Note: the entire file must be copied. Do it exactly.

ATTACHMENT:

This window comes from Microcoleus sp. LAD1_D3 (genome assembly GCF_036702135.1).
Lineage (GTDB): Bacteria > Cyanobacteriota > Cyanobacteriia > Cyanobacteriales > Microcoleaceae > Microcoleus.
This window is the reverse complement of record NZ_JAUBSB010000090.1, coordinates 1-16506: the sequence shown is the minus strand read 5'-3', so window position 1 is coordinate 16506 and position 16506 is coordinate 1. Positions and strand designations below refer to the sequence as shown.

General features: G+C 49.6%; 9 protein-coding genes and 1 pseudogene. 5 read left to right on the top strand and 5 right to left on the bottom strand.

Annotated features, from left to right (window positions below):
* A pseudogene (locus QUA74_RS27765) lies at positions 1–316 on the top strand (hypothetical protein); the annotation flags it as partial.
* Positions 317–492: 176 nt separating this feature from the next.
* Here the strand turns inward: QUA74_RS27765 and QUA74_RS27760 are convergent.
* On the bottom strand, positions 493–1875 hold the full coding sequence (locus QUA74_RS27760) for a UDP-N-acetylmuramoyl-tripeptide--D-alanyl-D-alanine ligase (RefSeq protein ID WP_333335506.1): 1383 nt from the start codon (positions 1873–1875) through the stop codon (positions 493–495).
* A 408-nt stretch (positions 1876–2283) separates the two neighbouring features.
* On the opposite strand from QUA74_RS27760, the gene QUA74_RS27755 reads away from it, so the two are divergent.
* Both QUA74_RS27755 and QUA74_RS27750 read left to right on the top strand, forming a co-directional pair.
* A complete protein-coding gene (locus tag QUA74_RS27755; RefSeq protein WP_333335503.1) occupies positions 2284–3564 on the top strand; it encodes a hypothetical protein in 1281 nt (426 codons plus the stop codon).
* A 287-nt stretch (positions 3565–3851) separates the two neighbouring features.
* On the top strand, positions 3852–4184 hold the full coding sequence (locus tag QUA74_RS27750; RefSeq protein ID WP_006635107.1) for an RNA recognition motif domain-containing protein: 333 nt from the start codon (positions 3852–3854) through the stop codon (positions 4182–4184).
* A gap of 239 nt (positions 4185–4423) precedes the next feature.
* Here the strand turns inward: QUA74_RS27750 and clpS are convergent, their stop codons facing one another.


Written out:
This window comes from Microcoleus sp. LAD1_D3 (genome assembly GCF_036702135.1).
Lineage (GTDB): Bacteria > Cyanobacteriota > Cyanobacteriia > Cyanobacteriales > Microcoleaceae > Microcoleus.
This window is the reverse complement of record NZ_JAUBSB010000090.1, coordinates 1-16506: the sequence shown is the minus strand read 5'-3', so window position 1 is coordinate 16506 and position 16506 is coordinate 1. Positions and strand designations below refer to the sequence as shown.

General features: G+C 49.6%; 9 protein-coding genes and 1 pseudogene. 5 read left to right on the top strand and 5 right to left on the bottom strand.

Annotated features, from left to right (window positions below):
* A pseudogene (locus QUA74_RS27765) lies at positions 1–316 on the top strand (hypothetical protein); the annotation flags it as partial.
* Positions 317–492: 176 nt separating this feature from the next.
* Here the strand turns inward: QUA74_RS27765 and QUA74_RS27760 are convergent.
* On the bottom strand, positions 493–1875 hold the full coding sequence (locus QUA74_RS27760) for a UDP-N-acetylmuramoyl-tripeptide--D-alanyl-D-alanine ligase (RefSeq protein ID WP_333335506.1): 1383 nt from the start codon (positions 1873–1875) through the stop codon (positions 493–495).
* A 408-nt stretch (positions 1876–2283) separates the two neighbouring features.
* On the opposite strand from QUA74_RS27760, the gene QUA74_RS27755 reads away from it, so the two are divergent.
* Both QUA74_RS27755 and QUA74_RS27750 read left to right on the top strand, forming a co-directional pair.
* A complete protein-coding gene (locus tag QUA74_RS27755; RefSeq protein WP_333335503.1) occupies positions 2284–3564 on the top strand; it encodes a hypothetical protein in 1281 nt (426 codons plus the stop codon).
* A 287-nt stretch (positions 3565–3851) separates the two neighbouring features.
* On the top strand, positions 3852–4184 hold the full coding sequence (locus tag QUA74_RS27750; RefSeq protein ID WP_006635107.1) for an RNA recognition motif domain-containing protein: 333 nt from the start codon (positions 3852–3854) through the stop codon (positions 4182–4184).
* A gap of 239 nt (positions 4185–4423) precedes the next feature.
* Here the strand turns inward: QUA74_RS27750 and clpS are convergent, their stop codons facing one another.